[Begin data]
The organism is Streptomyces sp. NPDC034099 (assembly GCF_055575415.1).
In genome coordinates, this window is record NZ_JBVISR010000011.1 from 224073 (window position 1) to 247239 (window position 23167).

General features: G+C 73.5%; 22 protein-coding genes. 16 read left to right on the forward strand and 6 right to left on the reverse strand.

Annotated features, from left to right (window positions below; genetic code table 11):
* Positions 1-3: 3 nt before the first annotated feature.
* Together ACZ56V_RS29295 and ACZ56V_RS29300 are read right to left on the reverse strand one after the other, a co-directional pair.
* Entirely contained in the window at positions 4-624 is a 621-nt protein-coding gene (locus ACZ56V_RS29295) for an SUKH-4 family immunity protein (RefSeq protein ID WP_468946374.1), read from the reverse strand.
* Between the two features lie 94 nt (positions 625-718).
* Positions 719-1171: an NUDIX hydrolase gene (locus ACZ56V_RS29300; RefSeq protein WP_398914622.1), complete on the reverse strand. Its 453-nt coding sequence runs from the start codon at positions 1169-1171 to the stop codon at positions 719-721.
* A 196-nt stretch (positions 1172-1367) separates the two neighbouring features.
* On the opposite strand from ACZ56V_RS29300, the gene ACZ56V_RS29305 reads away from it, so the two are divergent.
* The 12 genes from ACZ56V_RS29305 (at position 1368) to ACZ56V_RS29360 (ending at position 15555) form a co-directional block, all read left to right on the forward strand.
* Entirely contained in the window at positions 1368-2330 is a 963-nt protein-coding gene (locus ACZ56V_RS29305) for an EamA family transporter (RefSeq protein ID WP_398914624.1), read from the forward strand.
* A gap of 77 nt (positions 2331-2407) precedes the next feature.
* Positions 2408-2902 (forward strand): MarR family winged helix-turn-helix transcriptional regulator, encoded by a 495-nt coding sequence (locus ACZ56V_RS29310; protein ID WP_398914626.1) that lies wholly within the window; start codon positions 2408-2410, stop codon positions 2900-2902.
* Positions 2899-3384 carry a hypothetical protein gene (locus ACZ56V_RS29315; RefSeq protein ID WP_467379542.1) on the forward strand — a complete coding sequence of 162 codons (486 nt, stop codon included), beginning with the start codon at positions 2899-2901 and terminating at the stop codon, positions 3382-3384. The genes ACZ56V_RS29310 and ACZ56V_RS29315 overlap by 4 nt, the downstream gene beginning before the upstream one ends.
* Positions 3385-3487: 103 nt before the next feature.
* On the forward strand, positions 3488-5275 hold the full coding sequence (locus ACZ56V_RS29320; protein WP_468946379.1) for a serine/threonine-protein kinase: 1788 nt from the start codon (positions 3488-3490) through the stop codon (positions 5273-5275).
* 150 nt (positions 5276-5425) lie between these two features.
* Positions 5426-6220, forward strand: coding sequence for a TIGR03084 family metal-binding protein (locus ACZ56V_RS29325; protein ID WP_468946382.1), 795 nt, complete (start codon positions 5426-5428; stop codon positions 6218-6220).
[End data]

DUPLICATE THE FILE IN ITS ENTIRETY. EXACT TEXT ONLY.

The organism is Streptomyces sp. NPDC034099 (assembly GCF_055575415.1).
In genome coordinates, this window is record NZ_JBVISR010000011.1 from 224073 (window position 1) to 247239 (window position 23167).

General features: G+C 73.5%; 22 protein-coding genes. 16 read left to right on the forward strand and 6 right to left on the reverse strand.

Annotated features, from left to right (window positions below; genetic code table 11):
* Positions 1-3: 3 nt before the first annotated feature.
* Together ACZ56V_RS29295 and ACZ56V_RS29300 are read right to left on the reverse strand one after the other, a co-directional pair.
* Entirely contained in the window at positions 4-624 is a 621-nt protein-coding gene (locus ACZ56V_RS29295) for an SUKH-4 family immunity protein (RefSeq protein ID WP_468946374.1), read from the reverse strand.
* Between the two features lie 94 nt (positions 625-718).
* Positions 719-1171: an NUDIX hydrolase gene (locus ACZ56V_RS29300; RefSeq protein WP_398914622.1), complete on the reverse strand. Its 453-nt coding sequence runs from the start codon at positions 1169-1171 to the stop codon at positions 719-721.
* A 196-nt stretch (positions 1172-1367) separates the two neighbouring features.
* On the opposite strand from ACZ56V_RS29300, the gene ACZ56V_RS29305 reads away from it, so the two are divergent.
* The 12 genes from ACZ56V_RS29305 (at position 1368) to ACZ56V_RS29360 (ending at position 15555) form a co-directional block, all read left to right on the forward strand.
* Entirely contained in the window at positions 1368-2330 is a 963-nt protein-coding gene (locus ACZ56V_RS29305) for an EamA family transporter (RefSeq protein ID WP_398914624.1), read from the forward strand.
* A gap of 77 nt (positions 2331-2407) precedes the next feature.
* Positions 2408-2902 (forward strand): MarR family winged helix-turn-helix transcriptional regulator, encoded by a 495-nt coding sequence (locus ACZ56V_RS29310; protein ID WP_398914626.1) that lies wholly within the window; start codon positions 2408-2410, stop codon positions 2900-2902.
* Positions 2899-3384 carry a hypothetical protein gene (locus ACZ56V_RS29315; RefSeq protein ID WP_467379542.1) on the forward strand — a complete coding sequence of 162 codons (486 nt, stop codon included), beginning with the start codon at positions 2899-2901 and terminating at the stop codon, positions 3382-3384. The genes ACZ56V_RS29310 and ACZ56V_RS29315 overlap by 4 nt, the downstream gene beginning before the upstream one ends.
* Positions 3385-3487: 103 nt before the next feature.
* On the forward strand, positions 3488-5275 hold the full coding sequence (locus ACZ56V_RS29320; protein WP_468946379.1) for a serine/threonine-protein kinase: 1788 nt from the start codon (positions 3488-3490) through the stop codon (positions 5273-5275).
* 150 nt (positions 5276-5425) lie between these two features.
* Positions 5426-6220, forward strand: coding sequence for a TIGR03084 family metal-binding protein (locus ACZ56V_RS29325; protein ID WP_468946382.1), 795 nt, complete (start codon positions 5426-5428; stop codon positions 6218-6220).